Differentiation is a process that teachers use to tailor and deliver instruction to students so that it meets their individual needs. When differentiating instruction, teachers acknowledge that students within a classroom learn at different paces and in different ways and maybe at very different levels when it comes to understanding skills and concepts. The goal of differentiation is to have all students be successful at acquiring skills, meeting standards, and developing deep mathematical concepts.
Teachers can use a variety of strategies to differentiate instruction for students who are below-level, above-level, and learning English within the same classroom. Teachers need to ensure that students’ instructional and conceptual needs are being met while exposing them to skills and content at grade-level. A variety of tools and resources can be helpful in providing choices to teachers and students to make sure the various needs of all learners are being met within a classroom, whether students are below-level, on-level, or above level. Examples for each are provided in the sections below.
When below-level students receive undifferentiated grade-level instruction, they can experience frustration. But receiving lower-level instruction at a slower pace may prevent students from accessing the grade-level skills they need to succeed on-level and develop across the grades, continually setting them back in their academic careers! To meet these students’ needs, teachers can differentiate instruction and modify expectations of learning outcomes during whole-class instruction while providing targeted instruction to address deficits during small group instruction or intervention. Small group time can be used for more intensive targeted instruction for those students who need additional support or have skill gaps. During guided and independent practice time, support below-level students with a variety of representations of the concept being taught. Visual representation is important as well as classroom discourse and partner work. Be sure to fill the learning gaps with reteaching pre-request skills first if needed. Modeling with manipulatives is an excellent tool for all students to grasp a new concept.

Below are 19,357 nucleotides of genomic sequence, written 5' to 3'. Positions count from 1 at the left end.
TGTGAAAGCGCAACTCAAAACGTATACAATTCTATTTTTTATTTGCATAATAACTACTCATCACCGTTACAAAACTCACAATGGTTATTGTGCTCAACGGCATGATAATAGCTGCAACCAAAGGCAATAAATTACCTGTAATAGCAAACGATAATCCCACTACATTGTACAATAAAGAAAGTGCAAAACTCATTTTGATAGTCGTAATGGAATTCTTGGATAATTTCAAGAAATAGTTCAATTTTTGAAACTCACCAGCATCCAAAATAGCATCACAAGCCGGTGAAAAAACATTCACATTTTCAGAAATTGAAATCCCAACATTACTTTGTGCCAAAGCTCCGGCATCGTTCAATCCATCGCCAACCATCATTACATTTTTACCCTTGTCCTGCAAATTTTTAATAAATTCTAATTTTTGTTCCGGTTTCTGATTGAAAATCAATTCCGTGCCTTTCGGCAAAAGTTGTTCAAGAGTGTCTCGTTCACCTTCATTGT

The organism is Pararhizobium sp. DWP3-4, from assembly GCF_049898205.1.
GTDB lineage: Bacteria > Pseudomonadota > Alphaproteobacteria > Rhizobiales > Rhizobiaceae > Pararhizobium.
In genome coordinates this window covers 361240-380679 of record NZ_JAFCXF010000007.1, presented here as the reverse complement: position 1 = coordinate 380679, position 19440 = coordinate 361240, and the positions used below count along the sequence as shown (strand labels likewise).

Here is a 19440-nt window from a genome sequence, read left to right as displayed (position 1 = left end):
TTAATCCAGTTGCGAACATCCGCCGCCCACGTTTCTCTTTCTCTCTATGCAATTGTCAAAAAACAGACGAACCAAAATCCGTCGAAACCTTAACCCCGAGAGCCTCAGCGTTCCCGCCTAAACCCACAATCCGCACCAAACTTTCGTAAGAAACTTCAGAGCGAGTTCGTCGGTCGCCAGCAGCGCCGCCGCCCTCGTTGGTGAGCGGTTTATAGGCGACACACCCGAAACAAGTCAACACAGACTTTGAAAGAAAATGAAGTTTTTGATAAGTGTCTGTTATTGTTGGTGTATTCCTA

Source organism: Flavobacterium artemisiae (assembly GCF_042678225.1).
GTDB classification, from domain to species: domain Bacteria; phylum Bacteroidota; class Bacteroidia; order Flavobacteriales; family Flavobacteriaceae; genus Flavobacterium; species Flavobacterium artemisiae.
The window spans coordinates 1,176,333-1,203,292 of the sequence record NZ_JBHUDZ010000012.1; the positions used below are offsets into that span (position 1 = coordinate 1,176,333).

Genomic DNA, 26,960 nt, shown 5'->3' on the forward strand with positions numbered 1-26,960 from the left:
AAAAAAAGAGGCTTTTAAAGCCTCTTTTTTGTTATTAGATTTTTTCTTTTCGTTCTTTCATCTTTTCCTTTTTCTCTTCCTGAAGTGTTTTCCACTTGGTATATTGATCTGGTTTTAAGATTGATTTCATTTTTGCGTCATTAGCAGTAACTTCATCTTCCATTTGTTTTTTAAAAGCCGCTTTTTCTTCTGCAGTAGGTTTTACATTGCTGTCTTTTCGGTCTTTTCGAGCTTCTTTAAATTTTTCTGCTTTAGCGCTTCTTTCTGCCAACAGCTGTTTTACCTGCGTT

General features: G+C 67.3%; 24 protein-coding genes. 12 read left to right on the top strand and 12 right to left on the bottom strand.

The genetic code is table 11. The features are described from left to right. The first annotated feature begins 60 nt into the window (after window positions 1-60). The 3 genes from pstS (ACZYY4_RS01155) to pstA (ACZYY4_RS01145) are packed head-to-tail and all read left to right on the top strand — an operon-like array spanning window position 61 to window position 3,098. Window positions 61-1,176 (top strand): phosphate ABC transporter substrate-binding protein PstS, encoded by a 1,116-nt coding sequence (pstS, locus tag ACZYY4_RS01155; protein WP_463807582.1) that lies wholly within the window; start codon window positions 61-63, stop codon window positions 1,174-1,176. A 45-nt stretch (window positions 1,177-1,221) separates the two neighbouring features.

How can you determine below-level students’ skill needs and modify instruction accordingly? Strong assessments are tools that will help you figure out where below-level students need support. After assessing, revisit prior lessons (sometimes going back within the previous grade level) to determine an instructional starting point and adjust pacing depending on whether students show competence with the skills. In Sadlier Math, learning progression charts provide background knowledge of the development of the critical skills across the years to support teachers with differentiating instruction.
Download a tip sheet with five strategies to support students who are struggling in math.
To meet below-level students’ needs, teachers can differentiate instruction and modify expectations of learning outcomes during whole-class instruction while providing targeted instruction to address deficits during small group instruction or intervention.
Students who are above level require acceleration and enrichment activities in mathematics. These activities can be used during whole group direct instruction to differentiate the instruction and practice, or during small group lessons. Add challenging activities throughout instruction for students who need above-level supports or who are early finishers of classroom tasks and exercises. Small group time or guided and independent practice time can be used to support those students who have already mastered skills and to provide the opportunity to progress in their learning through acceleration. These students may also benefit from homework to practice more complex skills. Assessments will support you in moving above-level students ahead in the scope and sequence of your program considering learning progressions to provide instruction on more complex skills.
Students who are above level require acceleration and enrichment activities in mathematics... Add challenging activities throughout instruction for students who need above-level support or who are early finishers of classroom tasks and exercises.
English language learners may benefit from some of the interventions for below-level students, but they also need specific support. Students whose primary language is not English may need modifications or additional instructional support in breaking down skills, contexts, or text and may need extra help with vocabulary. When possible, provide additional auditory support for English learners and/or additional context for vocabulary words and word problems.
Assessing is a critical tool to help teachers differentiate for students, allowing them to gather information about students’ learning progress and set the direction for future learning. Diagnostic assessments and customizable online assessments will help with goal setting for very targeted instruction and identify each students’ strengths and weaknesses, allowing teachers to formulate specific instructional plans. Utilize a combination of formative and summative assessments to continually gauge progress and differentiate and rely on the measures included in your mathematics programs to help you!
Differentiating instruction is essential to support students in developing the skills they need to be successful mathematicians and problem solvers. Rely on assessment and these suggestions to differentiate instruction successfully for all the learners in your math classroom, whether below-level, above-level, or those learning English.